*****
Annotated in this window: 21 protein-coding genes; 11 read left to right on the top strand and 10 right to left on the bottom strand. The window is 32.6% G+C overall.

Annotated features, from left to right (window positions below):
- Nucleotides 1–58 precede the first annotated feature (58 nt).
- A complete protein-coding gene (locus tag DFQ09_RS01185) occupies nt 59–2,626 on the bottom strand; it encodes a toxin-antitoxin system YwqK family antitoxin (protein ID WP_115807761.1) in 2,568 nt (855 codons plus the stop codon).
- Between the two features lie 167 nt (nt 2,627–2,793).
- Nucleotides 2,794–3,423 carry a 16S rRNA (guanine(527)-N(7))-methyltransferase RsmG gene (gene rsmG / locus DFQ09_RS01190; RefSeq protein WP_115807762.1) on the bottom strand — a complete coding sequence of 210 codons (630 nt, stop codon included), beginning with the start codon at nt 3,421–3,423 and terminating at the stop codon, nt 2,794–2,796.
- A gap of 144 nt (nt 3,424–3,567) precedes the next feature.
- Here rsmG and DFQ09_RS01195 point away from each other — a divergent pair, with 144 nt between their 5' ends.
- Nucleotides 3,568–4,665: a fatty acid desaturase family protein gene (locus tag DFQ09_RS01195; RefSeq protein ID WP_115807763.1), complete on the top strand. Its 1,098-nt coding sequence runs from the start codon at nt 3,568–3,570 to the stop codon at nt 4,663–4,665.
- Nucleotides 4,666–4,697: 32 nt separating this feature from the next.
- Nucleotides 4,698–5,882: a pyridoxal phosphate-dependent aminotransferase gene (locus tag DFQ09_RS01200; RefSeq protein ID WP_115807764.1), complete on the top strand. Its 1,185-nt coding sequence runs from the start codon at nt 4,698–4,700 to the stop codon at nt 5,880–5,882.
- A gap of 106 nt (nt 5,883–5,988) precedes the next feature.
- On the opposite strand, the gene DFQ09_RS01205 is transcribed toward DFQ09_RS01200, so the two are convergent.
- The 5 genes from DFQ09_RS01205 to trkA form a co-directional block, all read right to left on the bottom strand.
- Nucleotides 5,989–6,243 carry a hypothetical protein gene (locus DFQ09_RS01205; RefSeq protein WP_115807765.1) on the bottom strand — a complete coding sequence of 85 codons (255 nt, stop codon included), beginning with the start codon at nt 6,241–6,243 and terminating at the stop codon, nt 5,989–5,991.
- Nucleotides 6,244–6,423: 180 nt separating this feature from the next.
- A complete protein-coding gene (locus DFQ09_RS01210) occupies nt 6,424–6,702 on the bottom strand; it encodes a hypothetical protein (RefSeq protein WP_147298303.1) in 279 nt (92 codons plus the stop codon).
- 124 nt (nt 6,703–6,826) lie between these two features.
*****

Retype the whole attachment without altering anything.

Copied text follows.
Annotated in this window: 21 protein-coding genes; 11 read left to right on the top strand and 10 right to left on the bottom strand. The window is 32.6% G+C overall.

Annotated features, from left to right (window positions below):
- Nucleotides 1–58 precede the first annotated feature (58 nt).
- A complete protein-coding gene (locus tag DFQ09_RS01185) occupies nt 59–2,626 on the bottom strand; it encodes a toxin-antitoxin system YwqK family antitoxin (protein ID WP_115807761.1) in 2,568 nt (855 codons plus the stop codon).
- Between the two features lie 167 nt (nt 2,627–2,793).
- Nucleotides 2,794–3,423 carry a 16S rRNA (guanine(527)-N(7))-methyltransferase RsmG gene (gene rsmG / locus DFQ09_RS01190; RefSeq protein WP_115807762.1) on the bottom strand — a complete coding sequence of 210 codons (630 nt, stop codon included), beginning with the start codon at nt 3,421–3,423 and terminating at the stop codon, nt 2,794–2,796.
- A gap of 144 nt (nt 3,424–3,567) precedes the next feature.
- Here rsmG and DFQ09_RS01195 point away from each other — a divergent pair, with 144 nt between their 5' ends.
- Nucleotides 3,568–4,665: a fatty acid desaturase family protein gene (locus tag DFQ09_RS01195; RefSeq protein ID WP_115807763.1), complete on the top strand. Its 1,098-nt coding sequence runs from the start codon at nt 3,568–3,570 to the stop codon at nt 4,663–4,665.
- Nucleotides 4,666–4,697: 32 nt separating this feature from the next.
- Nucleotides 4,698–5,882: a pyridoxal phosphate-dependent aminotransferase gene (locus tag DFQ09_RS01200; RefSeq protein ID WP_115807764.1), complete on the top strand. Its 1,185-nt coding sequence runs from the start codon at nt 4,698–4,700 to the stop codon at nt 5,880–5,882.
- A gap of 106 nt (nt 5,883–5,988) precedes the next feature.
- On the opposite strand, the gene DFQ09_RS01205 is transcribed toward DFQ09_RS01200, so the two are convergent.
- The 5 genes from DFQ09_RS01205 to trkA form a co-directional block, all read right to left on the bottom strand.
- Nucleotides 5,989–6,243 carry a hypothetical protein gene (locus DFQ09_RS01205; RefSeq protein WP_115807765.1) on the bottom strand — a complete coding sequence of 85 codons (255 nt, stop codon included), beginning with the start codon at nt 6,241–6,243 and terminating at the stop codon, nt 5,989–5,991.
- Nucleotides 6,244–6,423: 180 nt separating this feature from the next.
- A complete protein-coding gene (locus DFQ09_RS01210) occupies nt 6,424–6,702 on the bottom strand; it encodes a hypothetical protein (RefSeq protein WP_147298303.1) in 279 nt (92 codons plus the stop codon).
- 124 nt (nt 6,703–6,826) lie between these two features.